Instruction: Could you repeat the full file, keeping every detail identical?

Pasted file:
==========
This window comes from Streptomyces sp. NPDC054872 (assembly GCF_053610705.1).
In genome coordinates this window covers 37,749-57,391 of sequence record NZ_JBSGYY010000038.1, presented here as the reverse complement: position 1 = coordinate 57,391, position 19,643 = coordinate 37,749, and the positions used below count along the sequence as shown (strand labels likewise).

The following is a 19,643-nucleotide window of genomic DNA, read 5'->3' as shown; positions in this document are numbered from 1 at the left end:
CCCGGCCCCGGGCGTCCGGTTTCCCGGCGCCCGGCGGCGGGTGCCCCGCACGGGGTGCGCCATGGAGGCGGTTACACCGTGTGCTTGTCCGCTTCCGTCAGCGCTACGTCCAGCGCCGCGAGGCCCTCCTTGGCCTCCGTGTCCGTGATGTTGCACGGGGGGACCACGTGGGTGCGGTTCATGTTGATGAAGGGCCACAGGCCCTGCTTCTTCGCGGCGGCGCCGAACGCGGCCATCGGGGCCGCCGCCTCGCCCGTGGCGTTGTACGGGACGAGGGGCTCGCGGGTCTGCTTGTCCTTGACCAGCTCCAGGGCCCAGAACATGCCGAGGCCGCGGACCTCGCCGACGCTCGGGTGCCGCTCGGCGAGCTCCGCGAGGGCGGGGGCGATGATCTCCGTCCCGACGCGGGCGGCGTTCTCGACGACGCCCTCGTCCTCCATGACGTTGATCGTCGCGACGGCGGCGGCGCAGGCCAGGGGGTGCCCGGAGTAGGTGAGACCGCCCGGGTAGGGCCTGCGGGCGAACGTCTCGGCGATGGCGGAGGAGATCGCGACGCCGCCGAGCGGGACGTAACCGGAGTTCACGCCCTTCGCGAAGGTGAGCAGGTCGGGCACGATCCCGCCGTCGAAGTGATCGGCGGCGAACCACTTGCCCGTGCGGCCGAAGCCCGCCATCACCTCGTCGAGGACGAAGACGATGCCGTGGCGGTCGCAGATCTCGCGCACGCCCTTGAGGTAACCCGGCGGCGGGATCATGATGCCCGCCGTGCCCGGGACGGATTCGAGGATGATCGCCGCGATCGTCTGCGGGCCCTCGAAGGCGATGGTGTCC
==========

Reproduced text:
This window comes from Streptomyces sp. NPDC054872 (assembly GCF_053610705.1).
In genome coordinates this window covers 37,749-57,391 of sequence record NZ_JBSGYY010000038.1, presented here as the reverse complement: position 1 = coordinate 57,391, position 19,643 = coordinate 37,749, and the positions used below count along the sequence as shown (strand labels likewise).

The following is a 19,643-nucleotide window of genomic DNA, read 5'->3' as shown; positions in this document are numbered from 1 at the left end:
CCCGGCCCCGGGCGTCCGGTTTCCCGGCGCCCGGCGGCGGGTGCCCCGCACGGGGTGCGCCATGGAGGCGGTTACACCGTGTGCTTGTCCGCTTCCGTCAGCGCTACGTCCAGCGCCGCGAGGCCCTCCTTGGCCTCCGTGTCCGTGATGTTGCACGGGGGGACCACGTGGGTGCGGTTCATGTTGATGAAGGGCCACAGGCCCTGCTTCTTCGCGGCGGCGCCGAACGCGGCCATCGGGGCCGCCGCCTCGCCCGTGGCGTTGTACGGGACGAGGGGCTCGCGGGTCTGCTTGTCCTTGACCAGCTCCAGGGCCCAGAACATGCCGAGGCCGCGGACCTCGCCGACGCTCGGGTGCCGCTCGGCGAGCTCCGCGAGGGCGGGGGCGATGATCTCCGTCCCGACGCGGGCGGCGTTCTCGACGACGCCCTCGTCCTCCATGACGTTGATCGTCGCGACGGCGGCGGCGCAGGCCAGGGGGTGCCCGGAGTAGGTGAGACCGCCCGGGTAGGGCCTGCGGGCGAACGTCTCGGCGATGGCGGAGGAGATCGCGACGCCGCCGAGCGGGACGTAACCGGAGTTCACGCCCTTCGCGAAGGTGAGCAGGTCGGGCACGATCCCGCCGTCGAAGTGATCGGCGGCGAACCACTTGCCCGTGCGGCCGAAGCCCGCCATCACCTCGTCGAGGACGAAGACGATGCCGTGGCGGTCGCAGATCTCGCGCACGCCCTTGAGGTAACCCGGCGGCGGGATCATGATGCCCGCCGTGCCCGGGACGGATTCGAGGATGATCGCCGCGATCGTCTGCGGGCCCTCGAAGGCGATGGTGTCC